Scholarship details

Study levels


Student type

Future students

Study area

Engineering, Science, technology and engineering and mathematics

Eligibility criteria

Academic performance

What you'll receive

The successful applicant will receive a living allowance for three years, indexed annually, at the RTP rate ($28,092 in 2020). The scholarship is for full-time study and can be used to support living costs. A six-month extension to the scholarship is also possible, subject to approval by QUT.

International students will also receive a tuition fee sponsorship. Scholarship conditions will be governed by QUTPRA rules.


You must:

  • meet QUT academic and english language entry requirements
  • hold a bachelor degree with first- or second-class honours (Division A) or a masters degree highly awarded. These degrees should incorporate a significant research component in either mechanical engineering, biomechanics, or related degrees
  • essential skills include strong knowledge in rigid-multibody dynamics, solid mechanics and basic knowledge of musculoskeletal anatomy and function
  • evidence of competent work with programming languages, such as Python, MATLAB or C++, and finite element method (e.g ANSYS, FEBio, ABAQUS) is required.

How to apply

Email your expression of interest to Associate Professor Saulo Martelli.

Your must include:

  • a cover letter
  • a curriculum vitae or resume
  • your academic transcripts
  • any English language test results
  • details of two referees.

If your expression of interest is accepted you will be invited to submit a full application to QUT.

How to apply for a research degree

What happens next?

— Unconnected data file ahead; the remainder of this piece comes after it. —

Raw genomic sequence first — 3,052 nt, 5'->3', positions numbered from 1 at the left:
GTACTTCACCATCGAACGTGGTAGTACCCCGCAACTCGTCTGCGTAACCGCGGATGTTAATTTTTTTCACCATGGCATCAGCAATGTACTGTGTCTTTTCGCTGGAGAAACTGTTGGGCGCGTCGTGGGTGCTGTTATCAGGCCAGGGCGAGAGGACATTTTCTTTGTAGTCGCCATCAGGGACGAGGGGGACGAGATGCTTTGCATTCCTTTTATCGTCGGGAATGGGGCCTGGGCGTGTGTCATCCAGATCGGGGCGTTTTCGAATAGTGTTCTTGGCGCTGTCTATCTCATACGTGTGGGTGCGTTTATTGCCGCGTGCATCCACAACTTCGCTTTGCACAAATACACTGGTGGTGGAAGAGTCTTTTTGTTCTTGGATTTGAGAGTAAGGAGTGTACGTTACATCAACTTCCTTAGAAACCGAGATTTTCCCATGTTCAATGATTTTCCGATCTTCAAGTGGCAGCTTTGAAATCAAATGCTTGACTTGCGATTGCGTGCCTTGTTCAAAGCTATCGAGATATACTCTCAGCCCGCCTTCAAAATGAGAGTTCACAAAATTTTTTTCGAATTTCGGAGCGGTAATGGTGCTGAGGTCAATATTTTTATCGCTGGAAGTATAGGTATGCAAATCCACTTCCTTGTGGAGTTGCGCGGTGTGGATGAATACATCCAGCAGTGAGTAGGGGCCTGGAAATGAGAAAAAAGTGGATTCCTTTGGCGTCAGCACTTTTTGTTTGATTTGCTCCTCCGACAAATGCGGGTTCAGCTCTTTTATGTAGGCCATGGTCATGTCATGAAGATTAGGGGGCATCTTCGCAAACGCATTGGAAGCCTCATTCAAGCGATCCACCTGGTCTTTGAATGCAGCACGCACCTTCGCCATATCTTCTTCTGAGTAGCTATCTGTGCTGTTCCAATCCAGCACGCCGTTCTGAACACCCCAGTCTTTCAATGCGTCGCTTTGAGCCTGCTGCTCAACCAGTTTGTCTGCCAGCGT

Applications close no later than 30 September 2020.

About the scholarship

About the project

The scholarship is funded by QUT's School of Mechanical, Medical and Process Engineering, and the Australian Research Council (DP180103146).

The incumbent will be part of a leading international research team at the School of Mechanical, Medical and Process Engineering, and will work in close collaboration with partner industries.


Intrinsically stable knee reconstruction surgery


The early onset of osteoarthritis in knee ligament reconstruction surgery and the stability complication in total knee replacements have been attributed to differences between the motion in the healthy and operated knee. The project will develop methods for repristinating the healthy knee motion in knee reconstruction surgery. The project will leverage on an ongoing data collection funded by the Australian Research Council (DP180103146) and will use numerical and experimental methods for developing, testing, and deploying the new technology.

Supervisory team

  • Saulo Martelli
  • Peter Pivonka.

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